Over the past five years an increase in the number of cases of head lice has been noticed throughout the United States school systems, along with a decrease in the effectiveness of conventional pediculicides. “Products out there just aren’t working like they used to,” says Dr. Teri Meinking, a leading head lice researcher at the University of Miami in Coral Gables, Fla. “I know the lice have developed resistance. Some of these lice will walk around in a dish containing 5% permethrin”.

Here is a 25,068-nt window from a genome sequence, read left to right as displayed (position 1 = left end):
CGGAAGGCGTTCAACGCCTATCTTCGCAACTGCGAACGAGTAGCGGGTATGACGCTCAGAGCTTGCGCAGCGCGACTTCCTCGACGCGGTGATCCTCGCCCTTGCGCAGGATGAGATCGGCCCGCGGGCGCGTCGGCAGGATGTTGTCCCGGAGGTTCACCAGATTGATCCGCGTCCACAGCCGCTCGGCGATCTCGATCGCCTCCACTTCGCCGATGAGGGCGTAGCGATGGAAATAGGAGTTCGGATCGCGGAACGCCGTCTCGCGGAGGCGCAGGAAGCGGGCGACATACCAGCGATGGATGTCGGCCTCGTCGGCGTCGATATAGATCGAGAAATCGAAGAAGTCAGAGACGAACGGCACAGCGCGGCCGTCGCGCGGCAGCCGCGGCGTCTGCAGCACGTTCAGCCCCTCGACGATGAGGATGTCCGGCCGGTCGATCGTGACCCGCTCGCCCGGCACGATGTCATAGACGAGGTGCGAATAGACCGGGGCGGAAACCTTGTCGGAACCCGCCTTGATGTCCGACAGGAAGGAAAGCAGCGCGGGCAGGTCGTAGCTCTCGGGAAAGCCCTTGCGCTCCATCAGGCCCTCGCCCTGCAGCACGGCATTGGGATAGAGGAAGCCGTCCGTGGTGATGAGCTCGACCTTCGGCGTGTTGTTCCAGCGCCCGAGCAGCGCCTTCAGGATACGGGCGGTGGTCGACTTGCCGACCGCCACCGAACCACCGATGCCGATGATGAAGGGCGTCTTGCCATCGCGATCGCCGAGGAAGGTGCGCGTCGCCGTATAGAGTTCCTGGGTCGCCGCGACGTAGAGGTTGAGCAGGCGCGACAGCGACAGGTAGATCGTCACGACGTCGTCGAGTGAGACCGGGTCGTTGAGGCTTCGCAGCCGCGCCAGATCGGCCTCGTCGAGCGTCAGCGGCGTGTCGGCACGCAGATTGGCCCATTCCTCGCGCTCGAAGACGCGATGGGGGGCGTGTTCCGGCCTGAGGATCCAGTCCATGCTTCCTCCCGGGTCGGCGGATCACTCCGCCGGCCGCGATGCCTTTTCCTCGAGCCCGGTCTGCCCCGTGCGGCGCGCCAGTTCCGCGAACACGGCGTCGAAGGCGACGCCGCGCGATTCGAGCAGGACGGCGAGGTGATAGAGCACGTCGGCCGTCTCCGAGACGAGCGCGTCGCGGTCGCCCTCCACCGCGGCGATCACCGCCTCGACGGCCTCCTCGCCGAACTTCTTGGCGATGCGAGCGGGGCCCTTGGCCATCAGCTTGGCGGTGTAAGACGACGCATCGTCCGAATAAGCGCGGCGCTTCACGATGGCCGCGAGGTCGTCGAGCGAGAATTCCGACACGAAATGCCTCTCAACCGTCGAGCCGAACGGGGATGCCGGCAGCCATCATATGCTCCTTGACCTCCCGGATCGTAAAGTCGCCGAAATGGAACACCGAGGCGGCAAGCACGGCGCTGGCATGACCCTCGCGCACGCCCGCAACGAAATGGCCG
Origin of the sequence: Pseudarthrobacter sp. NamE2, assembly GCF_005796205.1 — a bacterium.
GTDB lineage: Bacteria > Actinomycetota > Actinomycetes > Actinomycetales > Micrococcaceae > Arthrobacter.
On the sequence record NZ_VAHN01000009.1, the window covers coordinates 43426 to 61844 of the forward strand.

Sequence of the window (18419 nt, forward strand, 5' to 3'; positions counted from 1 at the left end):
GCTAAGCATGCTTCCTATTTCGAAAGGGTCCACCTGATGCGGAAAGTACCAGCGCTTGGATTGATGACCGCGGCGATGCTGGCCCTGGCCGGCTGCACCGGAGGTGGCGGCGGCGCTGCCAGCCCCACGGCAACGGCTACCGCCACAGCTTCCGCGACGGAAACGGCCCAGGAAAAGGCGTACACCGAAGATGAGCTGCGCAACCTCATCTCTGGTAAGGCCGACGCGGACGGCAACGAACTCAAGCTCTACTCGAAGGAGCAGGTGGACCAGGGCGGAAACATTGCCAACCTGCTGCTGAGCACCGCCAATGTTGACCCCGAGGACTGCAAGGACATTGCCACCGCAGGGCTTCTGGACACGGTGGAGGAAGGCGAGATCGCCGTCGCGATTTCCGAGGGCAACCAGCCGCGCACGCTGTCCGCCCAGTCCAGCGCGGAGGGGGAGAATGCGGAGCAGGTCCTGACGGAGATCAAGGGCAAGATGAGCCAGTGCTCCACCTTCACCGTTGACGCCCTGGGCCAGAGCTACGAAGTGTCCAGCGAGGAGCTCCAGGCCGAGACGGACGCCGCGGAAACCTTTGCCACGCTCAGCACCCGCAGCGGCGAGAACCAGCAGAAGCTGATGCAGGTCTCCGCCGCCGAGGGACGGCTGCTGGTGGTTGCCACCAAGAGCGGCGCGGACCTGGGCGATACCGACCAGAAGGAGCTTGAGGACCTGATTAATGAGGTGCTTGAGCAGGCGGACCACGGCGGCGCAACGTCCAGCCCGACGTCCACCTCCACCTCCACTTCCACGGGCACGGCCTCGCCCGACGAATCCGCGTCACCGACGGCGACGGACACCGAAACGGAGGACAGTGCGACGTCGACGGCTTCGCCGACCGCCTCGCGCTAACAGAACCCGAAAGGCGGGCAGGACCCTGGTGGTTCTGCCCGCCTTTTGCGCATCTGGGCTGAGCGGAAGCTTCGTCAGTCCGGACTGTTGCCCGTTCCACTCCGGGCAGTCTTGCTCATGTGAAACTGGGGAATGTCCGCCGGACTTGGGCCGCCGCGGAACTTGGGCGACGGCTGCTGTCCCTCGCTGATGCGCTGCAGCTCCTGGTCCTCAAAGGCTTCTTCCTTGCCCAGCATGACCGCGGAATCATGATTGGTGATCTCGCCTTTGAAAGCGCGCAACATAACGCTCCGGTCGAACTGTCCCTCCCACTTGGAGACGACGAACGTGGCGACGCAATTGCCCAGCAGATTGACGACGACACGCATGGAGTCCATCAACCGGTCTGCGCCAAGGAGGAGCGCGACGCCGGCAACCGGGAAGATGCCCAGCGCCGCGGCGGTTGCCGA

A 1999 head lice study conducted by Dr. Richard J. Pollack of Harvard showed a roughly 90% survival rate in head lice taken from American children and treated with permethrin, the active ingredient in the leading conventional pediculicides, versus a roughly 1% survival rate in head lice harvested from children outside the US who had never before been treated. Their study also showed that lice resistant to permethrin at low doses are also resistant at high doses—strongly suggesting that strong prescription formulations of permethrin at a high 3-5 percent are unwarranted.